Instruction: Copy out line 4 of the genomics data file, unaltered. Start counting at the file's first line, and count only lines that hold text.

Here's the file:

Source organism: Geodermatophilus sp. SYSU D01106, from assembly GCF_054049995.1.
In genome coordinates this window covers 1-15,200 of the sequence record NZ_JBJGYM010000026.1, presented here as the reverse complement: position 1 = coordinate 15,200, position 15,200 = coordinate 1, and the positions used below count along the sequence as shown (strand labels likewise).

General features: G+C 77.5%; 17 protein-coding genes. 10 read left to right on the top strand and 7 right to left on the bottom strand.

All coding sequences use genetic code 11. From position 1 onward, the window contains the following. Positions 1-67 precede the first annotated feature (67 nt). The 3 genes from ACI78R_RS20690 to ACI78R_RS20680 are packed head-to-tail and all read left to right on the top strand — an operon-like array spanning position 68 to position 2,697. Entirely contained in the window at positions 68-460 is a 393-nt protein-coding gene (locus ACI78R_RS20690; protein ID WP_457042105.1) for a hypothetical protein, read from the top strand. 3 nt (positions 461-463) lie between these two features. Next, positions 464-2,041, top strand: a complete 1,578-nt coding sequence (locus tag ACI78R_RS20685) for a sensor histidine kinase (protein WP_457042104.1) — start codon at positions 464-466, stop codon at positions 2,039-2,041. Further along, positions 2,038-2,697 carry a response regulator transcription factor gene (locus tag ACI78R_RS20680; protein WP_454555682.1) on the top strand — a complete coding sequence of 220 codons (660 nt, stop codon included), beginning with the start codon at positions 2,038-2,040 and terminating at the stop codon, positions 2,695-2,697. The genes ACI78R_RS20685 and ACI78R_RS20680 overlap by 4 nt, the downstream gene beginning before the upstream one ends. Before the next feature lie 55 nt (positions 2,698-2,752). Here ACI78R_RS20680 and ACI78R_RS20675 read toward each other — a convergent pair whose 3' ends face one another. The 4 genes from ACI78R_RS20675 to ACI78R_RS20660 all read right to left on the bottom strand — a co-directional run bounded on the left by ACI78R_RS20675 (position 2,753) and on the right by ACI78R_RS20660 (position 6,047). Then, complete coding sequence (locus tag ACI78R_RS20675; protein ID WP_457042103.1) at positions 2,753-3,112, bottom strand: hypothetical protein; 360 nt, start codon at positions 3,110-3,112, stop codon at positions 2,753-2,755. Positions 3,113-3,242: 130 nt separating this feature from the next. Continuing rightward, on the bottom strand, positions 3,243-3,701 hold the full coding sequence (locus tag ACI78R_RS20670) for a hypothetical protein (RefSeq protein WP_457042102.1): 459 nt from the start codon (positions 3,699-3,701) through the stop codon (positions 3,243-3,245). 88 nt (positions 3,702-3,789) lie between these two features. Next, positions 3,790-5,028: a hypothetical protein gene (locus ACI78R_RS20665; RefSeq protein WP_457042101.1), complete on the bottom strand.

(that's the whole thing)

All coding sequences use genetic code 11. From position 1 onward, the window contains the following. Positions 1-67 precede the first annotated feature (67 nt). The 3 genes from ACI78R_RS20690 to ACI78R_RS20680 are packed head-to-tail and all read left to right on the top strand — an operon-like array spanning position 68 to position 2,697. Entirely contained in the window at positions 68-460 is a 393-nt protein-coding gene (locus ACI78R_RS20690; protein ID WP_457042105.1) for a hypothetical protein, read from the top strand. 3 nt (positions 461-463) lie between these two features. Next, positions 464-2,041, top strand: a complete 1,578-nt coding sequence (locus tag ACI78R_RS20685) for a sensor histidine kinase (protein WP_457042104.1) — start codon at positions 464-466, stop codon at positions 2,039-2,041. Further along, positions 2,038-2,697 carry a response regulator transcription factor gene (locus tag ACI78R_RS20680; protein WP_454555682.1) on the top strand — a complete coding sequence of 220 codons (660 nt, stop codon included), beginning with the start codon at positions 2,038-2,040 and terminating at the stop codon, positions 2,695-2,697. The genes ACI78R_RS20685 and ACI78R_RS20680 overlap by 4 nt, the downstream gene beginning before the upstream one ends. Before the next feature lie 55 nt (positions 2,698-2,752). Here ACI78R_RS20680 and ACI78R_RS20675 read toward each other — a convergent pair whose 3' ends face one another. The 4 genes from ACI78R_RS20675 to ACI78R_RS20660 all read right to left on the bottom strand — a co-directional run bounded on the left by ACI78R_RS20675 (position 2,753) and on the right by ACI78R_RS20660 (position 6,047). Then, complete coding sequence (locus tag ACI78R_RS20675; protein ID WP_457042103.1) at positions 2,753-3,112, bottom strand: hypothetical protein; 360 nt, start codon at positions 3,110-3,112, stop codon at positions 2,753-2,755. Positions 3,113-3,242: 130 nt separating this feature from the next. Continuing rightward, on the bottom strand, positions 3,243-3,701 hold the full coding sequence (locus tag ACI78R_RS20670) for a hypothetical protein (RefSeq protein WP_457042102.1): 459 nt from the start codon (positions 3,699-3,701) through the stop codon (positions 3,243-3,245). 88 nt (positions 3,702-3,789) lie between these two features. Next, positions 3,790-5,028: a hypothetical protein gene (locus ACI78R_RS20665; RefSeq protein WP_457042101.1), complete on the bottom strand.